Owner Faena Properties
Lead Design Firm OMA
Program Manager/Owner's Representative Gardiner & Theobold
General Contractor Layton Construction Co.
Structural Engineer DeSimone Consulting Engineers
The Faena Forum is divided into two volumes—a cylinder that accommodates gathering spaces and a cube structure of hotel and meeting rooms. On the building’s third level, an assembly hall occupies both cylinder and cube, with the facility’s two halves designed to be used separately or in combination.
Below the cylinder, an exterior plaza along Collins Avenue is formed by removing a wedge from the front of the building. The cantilever, which shelters and shades the outdoor plaza, is supported by a structural facade of white cast-in-place concrete with high performance glazing infill panels. As a result of the project’s unusual geometric design, constructing the structure required careful sequencing. With the cylinder portion of the building cantilevered from the cube, contractors had to construct much of the cube in sufficient time to anchor the cylinder before removing that structure’s shoring system, thus allowing the cube structure’s weight to counteract the cylinder’s overturning forces. Engineers performed finite-element construction sequencing computer analysis to determine exactly how much of the cube needed to be built before the cylinder was safely anchored.
The reinforcement detailing of the facade’s three-dimensional arches and catenaries presented a design challenge, with engineers opting to use a range of reinforcement bar sizes to facilitate construction of the varying architectural shapes. By maintaining small bar dimensions, engineers could minimize bar congestion at the intersection of arches and catenaries, for instance. Additionally, the project team used self-consolidating concrete to mitigate reinforcement congestion at the intersection nodes and prevent concrete defects.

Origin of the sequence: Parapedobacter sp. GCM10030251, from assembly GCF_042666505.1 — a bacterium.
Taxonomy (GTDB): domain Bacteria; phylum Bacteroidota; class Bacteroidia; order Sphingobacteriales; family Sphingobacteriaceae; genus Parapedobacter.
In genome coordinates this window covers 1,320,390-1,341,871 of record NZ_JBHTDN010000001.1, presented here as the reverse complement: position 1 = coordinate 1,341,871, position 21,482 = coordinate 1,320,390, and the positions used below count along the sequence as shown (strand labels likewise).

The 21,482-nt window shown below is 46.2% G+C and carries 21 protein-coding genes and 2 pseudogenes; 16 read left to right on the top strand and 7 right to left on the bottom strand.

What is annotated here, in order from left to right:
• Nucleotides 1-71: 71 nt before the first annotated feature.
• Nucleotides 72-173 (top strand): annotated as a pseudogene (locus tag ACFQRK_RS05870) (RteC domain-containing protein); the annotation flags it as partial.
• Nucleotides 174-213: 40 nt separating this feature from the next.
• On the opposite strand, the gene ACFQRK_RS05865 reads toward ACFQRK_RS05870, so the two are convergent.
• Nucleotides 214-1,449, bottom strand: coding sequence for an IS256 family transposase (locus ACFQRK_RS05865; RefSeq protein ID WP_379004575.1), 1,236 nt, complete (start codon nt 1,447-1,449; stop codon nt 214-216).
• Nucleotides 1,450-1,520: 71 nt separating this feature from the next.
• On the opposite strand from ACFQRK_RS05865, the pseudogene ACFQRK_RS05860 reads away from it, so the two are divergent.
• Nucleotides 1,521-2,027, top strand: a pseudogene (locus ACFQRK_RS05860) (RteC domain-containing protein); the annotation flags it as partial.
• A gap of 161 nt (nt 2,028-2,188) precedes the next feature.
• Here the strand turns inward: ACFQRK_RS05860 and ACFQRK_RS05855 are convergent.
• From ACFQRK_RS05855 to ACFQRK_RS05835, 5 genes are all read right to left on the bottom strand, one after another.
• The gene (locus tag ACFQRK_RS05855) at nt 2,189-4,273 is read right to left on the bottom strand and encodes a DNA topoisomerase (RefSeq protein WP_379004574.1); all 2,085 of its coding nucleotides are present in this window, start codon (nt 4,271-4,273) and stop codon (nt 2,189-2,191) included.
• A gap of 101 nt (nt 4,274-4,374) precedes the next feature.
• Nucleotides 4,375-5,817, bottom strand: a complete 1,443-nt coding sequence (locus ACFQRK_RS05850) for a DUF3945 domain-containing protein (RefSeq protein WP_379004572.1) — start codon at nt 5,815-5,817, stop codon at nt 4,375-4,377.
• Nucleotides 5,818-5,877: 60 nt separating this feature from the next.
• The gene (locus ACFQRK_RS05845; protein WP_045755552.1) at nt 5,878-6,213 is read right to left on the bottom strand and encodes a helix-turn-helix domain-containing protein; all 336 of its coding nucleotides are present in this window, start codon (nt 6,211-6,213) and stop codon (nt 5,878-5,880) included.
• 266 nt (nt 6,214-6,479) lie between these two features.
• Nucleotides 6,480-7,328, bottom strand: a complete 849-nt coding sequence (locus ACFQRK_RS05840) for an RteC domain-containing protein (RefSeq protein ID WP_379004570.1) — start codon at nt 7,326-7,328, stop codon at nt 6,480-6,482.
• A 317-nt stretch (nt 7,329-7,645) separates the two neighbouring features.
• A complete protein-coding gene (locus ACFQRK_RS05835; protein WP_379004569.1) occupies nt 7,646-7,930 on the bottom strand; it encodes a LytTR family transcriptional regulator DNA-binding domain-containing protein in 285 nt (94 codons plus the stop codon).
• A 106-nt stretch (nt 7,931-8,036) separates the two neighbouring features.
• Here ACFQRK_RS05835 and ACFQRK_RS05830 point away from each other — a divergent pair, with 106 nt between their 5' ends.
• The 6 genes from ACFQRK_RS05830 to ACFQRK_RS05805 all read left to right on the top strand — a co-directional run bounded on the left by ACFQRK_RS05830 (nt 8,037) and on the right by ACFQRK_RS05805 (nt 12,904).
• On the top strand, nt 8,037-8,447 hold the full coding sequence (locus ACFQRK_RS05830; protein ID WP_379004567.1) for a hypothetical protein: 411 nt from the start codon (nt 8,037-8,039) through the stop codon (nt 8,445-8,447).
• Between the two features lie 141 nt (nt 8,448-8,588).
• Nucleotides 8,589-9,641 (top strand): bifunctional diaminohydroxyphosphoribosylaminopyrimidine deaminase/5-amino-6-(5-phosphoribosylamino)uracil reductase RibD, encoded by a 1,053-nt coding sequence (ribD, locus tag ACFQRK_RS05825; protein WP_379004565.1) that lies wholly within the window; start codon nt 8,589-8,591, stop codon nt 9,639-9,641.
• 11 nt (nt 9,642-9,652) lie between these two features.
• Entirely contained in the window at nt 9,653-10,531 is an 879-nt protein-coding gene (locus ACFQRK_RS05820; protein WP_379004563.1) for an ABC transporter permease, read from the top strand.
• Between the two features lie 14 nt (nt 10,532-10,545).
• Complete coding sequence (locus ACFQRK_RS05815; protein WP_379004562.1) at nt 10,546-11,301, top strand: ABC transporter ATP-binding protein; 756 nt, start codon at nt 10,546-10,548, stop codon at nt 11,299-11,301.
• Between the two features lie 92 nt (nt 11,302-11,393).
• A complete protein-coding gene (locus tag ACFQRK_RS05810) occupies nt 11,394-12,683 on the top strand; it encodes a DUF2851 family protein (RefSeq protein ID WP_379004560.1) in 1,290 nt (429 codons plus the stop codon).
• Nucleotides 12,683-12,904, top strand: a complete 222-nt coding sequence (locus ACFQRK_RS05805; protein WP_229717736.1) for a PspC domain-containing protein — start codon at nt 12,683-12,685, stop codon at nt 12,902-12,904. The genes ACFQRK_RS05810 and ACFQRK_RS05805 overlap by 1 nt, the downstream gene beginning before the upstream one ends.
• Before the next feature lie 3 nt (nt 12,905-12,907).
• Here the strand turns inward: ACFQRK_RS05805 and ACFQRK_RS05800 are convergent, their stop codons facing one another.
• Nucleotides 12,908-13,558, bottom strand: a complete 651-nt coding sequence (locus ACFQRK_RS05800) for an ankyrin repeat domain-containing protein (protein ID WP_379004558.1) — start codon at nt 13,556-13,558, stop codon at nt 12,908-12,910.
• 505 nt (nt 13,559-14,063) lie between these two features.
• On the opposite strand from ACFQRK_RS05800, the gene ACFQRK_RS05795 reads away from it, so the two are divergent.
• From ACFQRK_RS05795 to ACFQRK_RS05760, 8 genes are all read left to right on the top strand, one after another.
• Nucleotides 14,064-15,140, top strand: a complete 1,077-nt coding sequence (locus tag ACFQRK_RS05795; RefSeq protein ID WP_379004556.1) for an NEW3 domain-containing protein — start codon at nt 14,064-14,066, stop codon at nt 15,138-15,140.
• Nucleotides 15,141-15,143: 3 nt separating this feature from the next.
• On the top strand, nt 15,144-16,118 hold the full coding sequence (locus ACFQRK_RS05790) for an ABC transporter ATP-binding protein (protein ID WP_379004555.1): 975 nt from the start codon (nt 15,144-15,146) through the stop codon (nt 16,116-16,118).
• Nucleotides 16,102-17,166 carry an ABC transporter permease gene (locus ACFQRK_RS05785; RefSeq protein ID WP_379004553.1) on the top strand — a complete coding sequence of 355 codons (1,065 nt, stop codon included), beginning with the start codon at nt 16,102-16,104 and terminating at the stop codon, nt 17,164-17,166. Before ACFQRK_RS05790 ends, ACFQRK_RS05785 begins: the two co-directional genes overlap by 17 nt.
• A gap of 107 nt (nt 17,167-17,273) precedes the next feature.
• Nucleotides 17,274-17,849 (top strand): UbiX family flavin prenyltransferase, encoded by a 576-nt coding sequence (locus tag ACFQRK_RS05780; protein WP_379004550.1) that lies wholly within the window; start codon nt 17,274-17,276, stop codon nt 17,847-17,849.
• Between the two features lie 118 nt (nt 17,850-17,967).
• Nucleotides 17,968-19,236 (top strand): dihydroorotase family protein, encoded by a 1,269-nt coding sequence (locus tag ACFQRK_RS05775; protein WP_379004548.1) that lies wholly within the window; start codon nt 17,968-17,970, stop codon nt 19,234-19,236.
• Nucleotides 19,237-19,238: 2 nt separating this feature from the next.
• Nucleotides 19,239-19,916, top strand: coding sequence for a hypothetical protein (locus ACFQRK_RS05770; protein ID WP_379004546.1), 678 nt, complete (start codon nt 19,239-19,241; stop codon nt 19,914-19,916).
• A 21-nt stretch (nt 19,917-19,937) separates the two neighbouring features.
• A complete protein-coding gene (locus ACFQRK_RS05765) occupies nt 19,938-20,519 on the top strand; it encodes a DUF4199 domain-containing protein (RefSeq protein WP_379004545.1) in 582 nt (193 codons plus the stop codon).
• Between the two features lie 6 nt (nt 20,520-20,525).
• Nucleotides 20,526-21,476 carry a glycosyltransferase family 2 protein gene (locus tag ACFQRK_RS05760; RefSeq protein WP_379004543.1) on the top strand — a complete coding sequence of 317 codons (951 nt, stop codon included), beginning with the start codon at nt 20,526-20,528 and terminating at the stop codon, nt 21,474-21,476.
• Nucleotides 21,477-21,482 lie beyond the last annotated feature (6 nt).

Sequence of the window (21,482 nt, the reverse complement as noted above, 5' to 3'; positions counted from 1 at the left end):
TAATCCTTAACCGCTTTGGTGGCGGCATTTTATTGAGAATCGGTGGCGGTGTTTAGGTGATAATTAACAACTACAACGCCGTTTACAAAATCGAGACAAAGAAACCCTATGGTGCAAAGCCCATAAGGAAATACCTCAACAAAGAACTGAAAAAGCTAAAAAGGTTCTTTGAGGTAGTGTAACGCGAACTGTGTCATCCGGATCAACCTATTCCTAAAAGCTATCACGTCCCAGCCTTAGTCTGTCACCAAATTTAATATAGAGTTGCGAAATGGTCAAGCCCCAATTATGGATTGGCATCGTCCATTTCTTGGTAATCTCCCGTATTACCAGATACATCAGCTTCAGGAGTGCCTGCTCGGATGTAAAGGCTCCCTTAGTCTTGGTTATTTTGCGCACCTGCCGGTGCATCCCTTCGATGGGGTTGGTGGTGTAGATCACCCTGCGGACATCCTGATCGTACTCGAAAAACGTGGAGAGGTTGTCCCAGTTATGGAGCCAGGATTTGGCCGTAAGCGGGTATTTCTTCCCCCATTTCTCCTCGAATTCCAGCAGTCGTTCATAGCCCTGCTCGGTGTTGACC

In order to correctly form the facade walls’ 310 unique geometric-shaped windows—manufactured in Italy—the window manufacturer fabricated false frames that crews attached to the formwork and embedded into the structural wall, ensuring all windows fit as specified upon arrival.
Another of the project team’s major challenges was constructing the 22-ft-deep underground parking garage, located in close proximity to the ocean and just 3 ft above the groundwater table. The contracting team determined that the most economical scheme for the garage’s foundation system would be a combination of steel sheet piles and an unreinforced concrete tremie slab—thus creating a “bathtub” to allow the contractor to work in dry conditions.